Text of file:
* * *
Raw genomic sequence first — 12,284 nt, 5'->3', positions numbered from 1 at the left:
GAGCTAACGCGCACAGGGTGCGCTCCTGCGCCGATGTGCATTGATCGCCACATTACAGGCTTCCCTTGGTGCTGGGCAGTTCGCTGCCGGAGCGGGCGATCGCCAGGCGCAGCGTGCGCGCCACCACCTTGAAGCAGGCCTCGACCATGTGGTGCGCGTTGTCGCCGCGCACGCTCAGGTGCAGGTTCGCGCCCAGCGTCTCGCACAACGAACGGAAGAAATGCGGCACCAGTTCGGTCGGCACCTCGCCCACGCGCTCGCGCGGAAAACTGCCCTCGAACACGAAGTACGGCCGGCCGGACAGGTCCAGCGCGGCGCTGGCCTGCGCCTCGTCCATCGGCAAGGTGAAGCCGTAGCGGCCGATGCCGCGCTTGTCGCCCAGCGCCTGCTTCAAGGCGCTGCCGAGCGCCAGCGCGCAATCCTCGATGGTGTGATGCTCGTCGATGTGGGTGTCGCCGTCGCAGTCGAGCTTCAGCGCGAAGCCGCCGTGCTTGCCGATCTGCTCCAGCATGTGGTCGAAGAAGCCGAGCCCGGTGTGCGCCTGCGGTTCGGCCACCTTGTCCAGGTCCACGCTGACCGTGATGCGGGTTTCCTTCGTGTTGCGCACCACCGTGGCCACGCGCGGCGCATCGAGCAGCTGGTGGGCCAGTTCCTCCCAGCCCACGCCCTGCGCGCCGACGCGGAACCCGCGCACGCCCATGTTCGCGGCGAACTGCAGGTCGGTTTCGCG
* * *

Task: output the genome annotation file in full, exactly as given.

Raw genomic sequence first — 12,284 nt, 5'->3', positions numbered from 1 at the left:
GAGCTAACGCGCACAGGGTGCGCTCCTGCGCCGATGTGCATTGATCGCCACATTACAGGCTTCCCTTGGTGCTGGGCAGTTCGCTGCCGGAGCGGGCGATCGCCAGGCGCAGCGTGCGCGCCACCACCTTGAAGCAGGCCTCGACCATGTGGTGCGCGTTGTCGCCGCGCACGCTCAGGTGCAGGTTCGCGCCCAGCGTCTCGCACAACGAACGGAAGAAATGCGGCACCAGTTCGGTCGGCACCTCGCCCACGCGCTCGCGCGGAAAACTGCCCTCGAACACGAAGTACGGCCGGCCGGACAGGTCCAGCGCGGCGCTGGCCTGCGCCTCGTCCATCGGCAAGGTGAAGCCGTAGCGGCCGATGCCGCGCTTGTCGCCCAGCGCCTGCTTCAAGGCGCTGCCGAGCGCCAGCGCGCAATCCTCGATGGTGTGATGCTCGTCGATGTGGGTGTCGCCGTCGCAGTCGAGCTTCAGCGCGAAGCCGCCGTGCTTGCCGATCTGCTCCAGCATGTGGTCGAAGAAGCCGAGCCCGGTGTGCGCCTGCGGTTCGGCCACCTTGTCCAGGTCCACGCTGACCGTGATGCGGGTTTCCTTCGTGTTGCGCACCACCGTGGCCACGCGCGGCGCATCGAGCAGCTGGTGGGCCAGTTCCTCCCAGCCCACGCCCTGCGCGCCGACGCGGAACCCGCGCACGCCCATGTTCGCGGCGAACTGCAGGTCGGTTTCGCG